Writers of all types conduct interviews. Whether you’re doing news work, drafting marketing content or writing fiction, reaching out to experts for insight on a topic strengthens your writing. So, do it.
There’s an ongoing debate between interviewing people by phone versus sending questions over an email.
But, let’s back up first.
The number one preferred method of doing an interview is in person. You can see the person’s emotions, follow-up with quick unexpected questions or view extra materials together in person as you chat. But with looming deadlines, over scheduled days and geography physically separating people, it’s not always possible to have a sit-down chat.
So, the next best option is to converse over the phone or email. Each of these methods has benefits and drawbacks. So, let’s look at these together so you can decide what works best for your situation.
The Phone Interview
When you need to clarify a fact or get a quick tip, talking with an expert on the phone is the perfect solution. I’ll bet you have a phone within arms reach right now, making it a convenient way to connect while you’re at the keyboard.
However, for the expert on the other end, finding time to do a phone interview isn’t as simple. If they’re in the middle of their work day, they may already have appointments lined up making it difficult to fit your interview into the day. So, plan to schedule your chat ahead of time. I’ve never had good luck with cold-calling experts. Plus, calling out of-the-blue doesn’t give them time to think through your topic so they can give you thoughtful answers.
When I do phone interviews, I prefer to record the conversation so I can be more present in the chat and not be worried about taking notes fast enough. This ensures quotes are accurate and allows me to listen to the conversation again to better understand complex topics.
Then, I transcribe the audio file, so I have a text document to work with when it comes to writing. Sure, you can hire a transcription service to do this step, but that eats away at how much you’re earning for writing the piece. I usually opt to transcribe interviews myself or ask the client if they can provide this service for me.
When I chat with an expert on the phone, I feel like I can really get to know the person. The banter before and after the interview is personal, you laugh together and often you follow-up later by email or on social media after making a true connection.
The Email Interview
Another way to connect with experts is through email. Whether a source is provided for you, or you use a service like HARO or SourceBottle, many of the respondents are happy to converse through email messages.
When I’m working on deadline, or at odd hours of the day, I prefer to send my questions over email. Why? The expert can read, think about, then answer my questions on their time schedule. Many, many times I’ve had doctors and veterinarians says they’ll get back to me after work when they have time to really think through the questions. Sure, their email responses may be time stamped at 10pm or even 3am, but they’re working on the questions at their pace, when they have the time.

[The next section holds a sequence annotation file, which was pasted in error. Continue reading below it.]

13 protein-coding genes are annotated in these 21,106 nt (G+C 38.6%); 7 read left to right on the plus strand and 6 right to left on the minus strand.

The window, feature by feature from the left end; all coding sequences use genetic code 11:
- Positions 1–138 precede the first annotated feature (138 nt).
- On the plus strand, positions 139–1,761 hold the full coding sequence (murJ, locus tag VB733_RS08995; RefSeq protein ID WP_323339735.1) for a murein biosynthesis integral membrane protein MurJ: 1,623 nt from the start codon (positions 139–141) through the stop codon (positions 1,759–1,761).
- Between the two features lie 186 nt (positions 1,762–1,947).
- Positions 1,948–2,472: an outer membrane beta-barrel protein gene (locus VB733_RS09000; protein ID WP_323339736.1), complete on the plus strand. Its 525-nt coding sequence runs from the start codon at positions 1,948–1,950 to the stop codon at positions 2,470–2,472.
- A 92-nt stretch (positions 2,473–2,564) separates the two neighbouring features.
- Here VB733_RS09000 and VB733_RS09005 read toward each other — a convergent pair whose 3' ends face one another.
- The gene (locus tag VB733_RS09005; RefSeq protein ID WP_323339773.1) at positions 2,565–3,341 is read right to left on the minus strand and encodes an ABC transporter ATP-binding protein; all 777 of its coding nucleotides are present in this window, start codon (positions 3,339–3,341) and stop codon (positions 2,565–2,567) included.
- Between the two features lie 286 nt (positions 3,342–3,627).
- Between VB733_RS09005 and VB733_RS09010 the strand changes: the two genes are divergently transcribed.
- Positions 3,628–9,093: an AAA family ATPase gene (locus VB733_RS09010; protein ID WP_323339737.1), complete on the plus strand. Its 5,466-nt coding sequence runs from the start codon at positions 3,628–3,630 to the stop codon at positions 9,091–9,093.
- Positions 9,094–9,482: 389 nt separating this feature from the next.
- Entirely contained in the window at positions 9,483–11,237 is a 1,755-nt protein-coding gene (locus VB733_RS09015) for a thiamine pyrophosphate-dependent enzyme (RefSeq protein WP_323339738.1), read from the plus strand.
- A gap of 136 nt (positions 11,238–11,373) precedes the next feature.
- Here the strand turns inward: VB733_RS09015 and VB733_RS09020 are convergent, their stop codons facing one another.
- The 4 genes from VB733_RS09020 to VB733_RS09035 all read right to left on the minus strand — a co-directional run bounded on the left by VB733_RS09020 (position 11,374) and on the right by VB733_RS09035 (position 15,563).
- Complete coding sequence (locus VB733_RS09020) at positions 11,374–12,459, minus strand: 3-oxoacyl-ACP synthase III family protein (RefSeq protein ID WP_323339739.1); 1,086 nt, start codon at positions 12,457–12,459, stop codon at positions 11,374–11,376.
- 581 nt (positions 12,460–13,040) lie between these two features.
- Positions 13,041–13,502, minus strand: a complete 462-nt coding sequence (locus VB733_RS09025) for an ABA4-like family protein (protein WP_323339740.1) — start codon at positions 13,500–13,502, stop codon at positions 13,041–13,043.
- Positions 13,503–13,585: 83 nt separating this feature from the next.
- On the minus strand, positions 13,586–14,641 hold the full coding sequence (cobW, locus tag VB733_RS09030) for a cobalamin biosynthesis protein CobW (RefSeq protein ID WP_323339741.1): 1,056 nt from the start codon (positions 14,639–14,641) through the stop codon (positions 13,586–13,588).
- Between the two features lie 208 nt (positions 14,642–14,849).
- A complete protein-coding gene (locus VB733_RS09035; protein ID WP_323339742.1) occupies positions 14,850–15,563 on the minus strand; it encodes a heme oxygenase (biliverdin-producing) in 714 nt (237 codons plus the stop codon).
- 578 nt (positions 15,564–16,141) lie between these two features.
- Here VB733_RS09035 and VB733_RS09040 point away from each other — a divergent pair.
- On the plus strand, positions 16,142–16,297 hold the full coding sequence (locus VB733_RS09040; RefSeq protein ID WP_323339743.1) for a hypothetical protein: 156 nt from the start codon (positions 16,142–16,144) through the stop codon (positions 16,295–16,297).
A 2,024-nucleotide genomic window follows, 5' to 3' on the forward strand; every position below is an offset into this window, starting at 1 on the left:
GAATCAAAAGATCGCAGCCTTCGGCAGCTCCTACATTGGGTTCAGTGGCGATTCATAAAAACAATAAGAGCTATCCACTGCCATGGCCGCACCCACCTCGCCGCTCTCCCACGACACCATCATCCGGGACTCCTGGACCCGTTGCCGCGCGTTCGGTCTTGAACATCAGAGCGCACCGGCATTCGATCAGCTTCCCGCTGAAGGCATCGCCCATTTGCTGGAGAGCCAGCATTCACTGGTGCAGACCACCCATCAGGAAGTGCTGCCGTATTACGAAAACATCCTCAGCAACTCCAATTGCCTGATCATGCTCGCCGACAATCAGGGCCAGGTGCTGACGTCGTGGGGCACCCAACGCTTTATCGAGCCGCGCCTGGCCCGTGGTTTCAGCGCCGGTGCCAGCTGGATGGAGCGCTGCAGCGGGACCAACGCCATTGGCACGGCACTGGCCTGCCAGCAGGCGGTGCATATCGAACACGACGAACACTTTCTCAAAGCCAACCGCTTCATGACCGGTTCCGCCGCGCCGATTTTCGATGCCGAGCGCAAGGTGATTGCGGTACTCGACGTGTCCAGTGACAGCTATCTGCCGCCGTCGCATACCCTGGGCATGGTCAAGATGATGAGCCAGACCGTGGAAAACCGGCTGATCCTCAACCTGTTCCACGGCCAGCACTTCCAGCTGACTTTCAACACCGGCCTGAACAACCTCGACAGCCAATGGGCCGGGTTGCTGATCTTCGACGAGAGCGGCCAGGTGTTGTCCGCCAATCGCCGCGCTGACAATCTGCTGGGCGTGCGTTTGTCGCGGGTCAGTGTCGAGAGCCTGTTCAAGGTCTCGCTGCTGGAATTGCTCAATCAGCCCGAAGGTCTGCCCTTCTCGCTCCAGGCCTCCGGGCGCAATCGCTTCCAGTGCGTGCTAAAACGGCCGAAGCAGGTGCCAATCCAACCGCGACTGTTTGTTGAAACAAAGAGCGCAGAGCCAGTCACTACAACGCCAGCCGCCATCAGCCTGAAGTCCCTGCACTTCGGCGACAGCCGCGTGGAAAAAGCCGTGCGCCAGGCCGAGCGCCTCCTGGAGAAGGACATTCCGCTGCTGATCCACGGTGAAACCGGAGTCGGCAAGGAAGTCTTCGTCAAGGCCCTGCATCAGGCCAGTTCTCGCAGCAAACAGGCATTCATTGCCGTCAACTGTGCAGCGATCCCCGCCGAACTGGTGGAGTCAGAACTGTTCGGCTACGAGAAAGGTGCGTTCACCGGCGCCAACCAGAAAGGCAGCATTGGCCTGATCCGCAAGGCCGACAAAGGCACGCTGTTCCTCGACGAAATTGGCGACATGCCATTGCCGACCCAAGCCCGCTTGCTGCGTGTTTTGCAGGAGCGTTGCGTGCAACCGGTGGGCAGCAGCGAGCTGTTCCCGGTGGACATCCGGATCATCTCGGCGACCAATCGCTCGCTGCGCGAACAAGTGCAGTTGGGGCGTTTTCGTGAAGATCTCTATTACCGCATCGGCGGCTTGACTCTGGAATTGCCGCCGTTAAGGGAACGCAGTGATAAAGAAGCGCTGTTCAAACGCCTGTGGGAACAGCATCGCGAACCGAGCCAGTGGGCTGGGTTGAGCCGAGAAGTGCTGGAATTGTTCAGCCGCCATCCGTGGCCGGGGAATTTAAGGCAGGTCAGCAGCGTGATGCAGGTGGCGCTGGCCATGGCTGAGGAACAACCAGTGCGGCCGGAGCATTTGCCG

Once I receive the responses, I can take my time going through their comments and thinking of any follow-up questions I may need to ask to clarify complex ideas or industry lingo that may not be understandable by a reader.
Finally, I go to the email when writing and use direct quotes (I know they’re 100 percent accurate, because the expert wrote it!), copy and paste names (to avoid misspellings) and verify numbers and dates.
However, email responses can often lack genuine emotion or the random little stories that come up when you have a chance to have a live conversation with a person. But, I find throwing in an unexpected thought-provoking question at the end of the email can often open up the person so you get something really unique to relay to your readers.
When interviewing via email, always let the person know they can add additional comments that they think might fit with the topic. After all, they’re the expert!
Do you do interviews to support your writing? How do you prefer to connect to experts? Let’s chat in the comments below!
3 Replies to “Which Interview Type is Best: Phone or Email?”
Very good points. I would just add two things:
1. Always be clear with a source that you are recording the interview; this is not only polite and ethical, it may also be the law depending on what state you and the source are in. If the source is in a two-party consent state, he or she could insist you not record.
2. Some publications/editors may have rules/guidelines when it comes to email interviews. Just be clear on what they are.
Hi Arun! Thanks for commenting! Both excellent tips to add to the conversation! I use a voice recording app on my cellphone for phone interviews, and always mention when I’m using it. It’s required in my state, but also, I think it’s important for the person on the other end to know I’m recording and why I do it — for accuracy! As far as email interviews, I haven’t had too many editors give separate guidelines for those, but as this method of interviewing becomes more popular, I think we’ll see more regulations, especially when working via a PR firm. You just never know who is really answering those emails — the source or their PR rep! ~Angela
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